The descriptive statistics of HRV indices during spontaneous respiration, paced respiration and apnea are shown in Table I. There were significant differences (P<0.05) for the indices of the mean, HR, SD2, LF (msec2), LF (n.u.), HF (n.u.) and LF/HF values between paced and spontaneous respiration. In particular, a highly significant decrease (P<0.001) was observed for the LF/HF ratio from 0.9 (0.4–1.2) during spontaneous respiration to 0.3 (0.1–0.7) during paced respiration, which conventionally implied the shift of sympathovagal balance toward vagal predominance. All other indices, with the exception of HF (msec2), presented statistically significant differences (P<0.05) between apnea and spontaneous respiration (Table I). In particular, the significant increase in the LF/HF ratio implied a sympathovagal balance shift toward sympathetic predominance during apnea. The results indicated the reverse changes in sympathovagal balance during paced respiration and apnea.
Descriptive statistics of HRV indices during spontaneous respiration, paced respiration and apnea.
BA plots and statistical results of PRV and HRV indices during paced respiration
All long-term and short-term variability indices, including SDNN, SD2, LF (msec2), rMSSD, SD1, HF (msec2) and PRV, presented a highly significant (P<0.001) increase compared with HRV. In addition, HR showed a statistically significant difference. The indices had strong correlations (CC>0.99) between PRV and HRV. All other indices had an acceptable agreement (BAr<0.2) between PRV and HRV, with the exception of the ratio of low to high frequency power (LF/HF, BA r=0.25; Table II). The BA plots for each index during paced respiration are shown in Fig. 3.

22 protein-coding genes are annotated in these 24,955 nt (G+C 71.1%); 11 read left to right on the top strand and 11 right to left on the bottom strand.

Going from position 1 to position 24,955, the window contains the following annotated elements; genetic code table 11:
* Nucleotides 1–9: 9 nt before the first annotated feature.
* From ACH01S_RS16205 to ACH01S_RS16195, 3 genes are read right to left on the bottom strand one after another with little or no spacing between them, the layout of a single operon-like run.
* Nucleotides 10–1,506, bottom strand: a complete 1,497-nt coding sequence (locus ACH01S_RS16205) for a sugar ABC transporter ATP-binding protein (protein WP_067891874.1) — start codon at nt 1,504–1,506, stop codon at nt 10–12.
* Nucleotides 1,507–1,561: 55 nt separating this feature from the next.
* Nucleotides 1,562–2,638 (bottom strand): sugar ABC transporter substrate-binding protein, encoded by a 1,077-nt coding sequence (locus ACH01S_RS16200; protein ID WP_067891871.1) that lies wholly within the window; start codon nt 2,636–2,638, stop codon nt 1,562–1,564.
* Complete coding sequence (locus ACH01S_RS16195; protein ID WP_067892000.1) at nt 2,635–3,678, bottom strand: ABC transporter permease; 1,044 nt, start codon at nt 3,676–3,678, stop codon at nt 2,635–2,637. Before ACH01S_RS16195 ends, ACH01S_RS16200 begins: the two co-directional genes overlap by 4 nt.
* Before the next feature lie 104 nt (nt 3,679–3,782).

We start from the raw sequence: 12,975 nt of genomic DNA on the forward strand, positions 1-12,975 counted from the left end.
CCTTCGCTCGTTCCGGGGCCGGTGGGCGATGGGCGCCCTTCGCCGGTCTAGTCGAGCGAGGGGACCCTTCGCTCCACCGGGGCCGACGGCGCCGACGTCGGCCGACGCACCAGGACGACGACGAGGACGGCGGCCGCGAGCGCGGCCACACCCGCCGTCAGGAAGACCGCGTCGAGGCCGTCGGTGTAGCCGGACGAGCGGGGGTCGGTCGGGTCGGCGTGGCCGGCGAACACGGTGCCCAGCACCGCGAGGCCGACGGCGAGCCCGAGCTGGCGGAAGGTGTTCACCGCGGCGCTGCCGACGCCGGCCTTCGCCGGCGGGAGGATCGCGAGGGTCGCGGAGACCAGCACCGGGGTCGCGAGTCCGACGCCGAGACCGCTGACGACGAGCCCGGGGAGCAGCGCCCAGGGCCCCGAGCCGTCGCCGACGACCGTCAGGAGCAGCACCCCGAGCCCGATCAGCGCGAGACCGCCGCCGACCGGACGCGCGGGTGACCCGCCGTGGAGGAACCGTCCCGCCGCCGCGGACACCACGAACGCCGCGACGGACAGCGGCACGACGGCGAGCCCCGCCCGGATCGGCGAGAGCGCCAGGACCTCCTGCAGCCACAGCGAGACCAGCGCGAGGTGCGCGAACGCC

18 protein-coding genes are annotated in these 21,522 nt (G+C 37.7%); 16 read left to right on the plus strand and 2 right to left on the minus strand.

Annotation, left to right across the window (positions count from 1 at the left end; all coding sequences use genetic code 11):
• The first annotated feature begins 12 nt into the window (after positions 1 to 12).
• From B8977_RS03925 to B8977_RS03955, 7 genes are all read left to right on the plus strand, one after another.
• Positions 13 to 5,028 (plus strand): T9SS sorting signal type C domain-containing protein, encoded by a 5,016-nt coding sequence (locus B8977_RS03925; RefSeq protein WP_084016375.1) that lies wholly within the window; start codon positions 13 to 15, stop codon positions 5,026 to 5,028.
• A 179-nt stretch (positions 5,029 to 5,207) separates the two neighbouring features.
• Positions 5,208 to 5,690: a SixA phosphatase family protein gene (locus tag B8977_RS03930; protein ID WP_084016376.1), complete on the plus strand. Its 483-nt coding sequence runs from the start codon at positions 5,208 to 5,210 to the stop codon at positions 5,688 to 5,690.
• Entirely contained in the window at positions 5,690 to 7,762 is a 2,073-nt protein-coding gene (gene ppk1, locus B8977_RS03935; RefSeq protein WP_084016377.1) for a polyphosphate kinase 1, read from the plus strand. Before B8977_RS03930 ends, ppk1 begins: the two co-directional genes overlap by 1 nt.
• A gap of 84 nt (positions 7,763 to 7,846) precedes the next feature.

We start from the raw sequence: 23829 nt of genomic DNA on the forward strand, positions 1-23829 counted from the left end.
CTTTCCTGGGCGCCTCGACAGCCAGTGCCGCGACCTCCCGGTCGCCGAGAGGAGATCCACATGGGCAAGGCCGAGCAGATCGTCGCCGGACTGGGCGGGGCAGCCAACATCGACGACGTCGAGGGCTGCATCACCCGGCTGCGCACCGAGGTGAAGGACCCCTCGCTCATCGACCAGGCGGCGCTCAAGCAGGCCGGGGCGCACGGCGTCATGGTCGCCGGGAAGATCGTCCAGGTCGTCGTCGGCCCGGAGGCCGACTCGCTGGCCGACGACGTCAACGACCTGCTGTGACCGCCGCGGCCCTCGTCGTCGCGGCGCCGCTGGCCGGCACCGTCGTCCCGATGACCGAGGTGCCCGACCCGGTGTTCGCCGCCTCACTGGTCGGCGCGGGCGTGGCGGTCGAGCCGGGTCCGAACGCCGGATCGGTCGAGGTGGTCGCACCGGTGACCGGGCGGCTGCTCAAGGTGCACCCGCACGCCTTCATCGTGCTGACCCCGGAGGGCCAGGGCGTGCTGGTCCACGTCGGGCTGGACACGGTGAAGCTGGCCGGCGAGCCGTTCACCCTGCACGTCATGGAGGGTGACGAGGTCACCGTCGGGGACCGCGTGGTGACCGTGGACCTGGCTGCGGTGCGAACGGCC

Bland-Altman plots between PRV and HRV for each index during paced respiration. (A) Mean interval; (B) HR; (C) SDNN; (D) SD2; (E) LF; (F) rMSSD; (G) SD1; (H) HF; (I) LF; (J) HF; (K) LF/HF ratio. The solid line shows the mean, while the dotted lines indicate the upper and lower limits. PRV, pulse rate variability; HRV, heart rate variability; SD, standard deviation; SDNN, SD of normal beat intervals; LF, power in the low frequency band; rMSSD, square root of the mean squared differences of successive normal beat intervals; HF, power in high frequency band.
BA plots and statistical results of PRV and HRV indices during apnea
Statistically significant differences between PRV and HRV were identified only for LF (msec2) (P<0.001) and SD2 (P<0.05). The linear correlation was weakened for the short-term variability indices, rMSSD (CC=0.96) and SD1 (CC=0.96). Furthermore, the agreement between PRV and HRV for all short-term variability indices [rMSSD, SD1 and HF (msec2)] exceeded the acceptable limit with BAr>0.3, but the other indices remained in acceptable agreement (BAr<0.2; Table III). The BA plots for each index under apnea are shown in Fig. 4.
Bland-Altman plots between PRV and HRV for each index during apnea: (A) Mean interval; (B) HR; (C) SDNN; (D) SD2; (E) LF; (F) rMSSD; (G) SD1; (H) HF; (I) LF; (J) HF; and (K) LF/HF ratio. The solid line shows the mean, while the dotted lines indicate the upper and lower limits. PRV, pulse rate variability; HRV, heart rate variability; SD, standard deviation; SDNN, SD of normal beat intervals; LF, power in the low frequency band; rMSSD, square root of the mean squared differences of successive normal beat intervals; HF, power in high frequency band.
Due to deficient methods of analysis and the diverse experimental settings, the accuracy of HRV obtained from PPG is mostly incommensurable (5). The present study aimed to achieve a more universal conclusion on the accuracy of PRV. Different respiratory modes were used to stimulate the sympathetic and parasympathetic functions. The effect of respiratory-induced changes in sympathovagal balance on the agreement between PRV and HRV was then evaluated. Changes in the LF/HF of HRV indicated that there was a sympathovagal balance shift toward vagal predominance during paced respiration, but toward sympathetic predominance during apnea. In addition, the results demonstrated that during paced respiration, the other indices had an acceptable agreement (BAr<0.2) between PRV and HRV, with the exception of LF/HF that showed an insufficient agreement (BA r=0.25). The indices had very strong correlations (CC>0.99) and PRV had a highly significant (P<0.001) increase for the majority of the variability indices, when compared with HRV. During apnea, the agreement of the indices reflecting short-term variability (rMSSD, SD1 and HF) was reduced and was below the acceptable limit, although statistically significant differences only existed in the SD2 and LF values between PRV and HRV.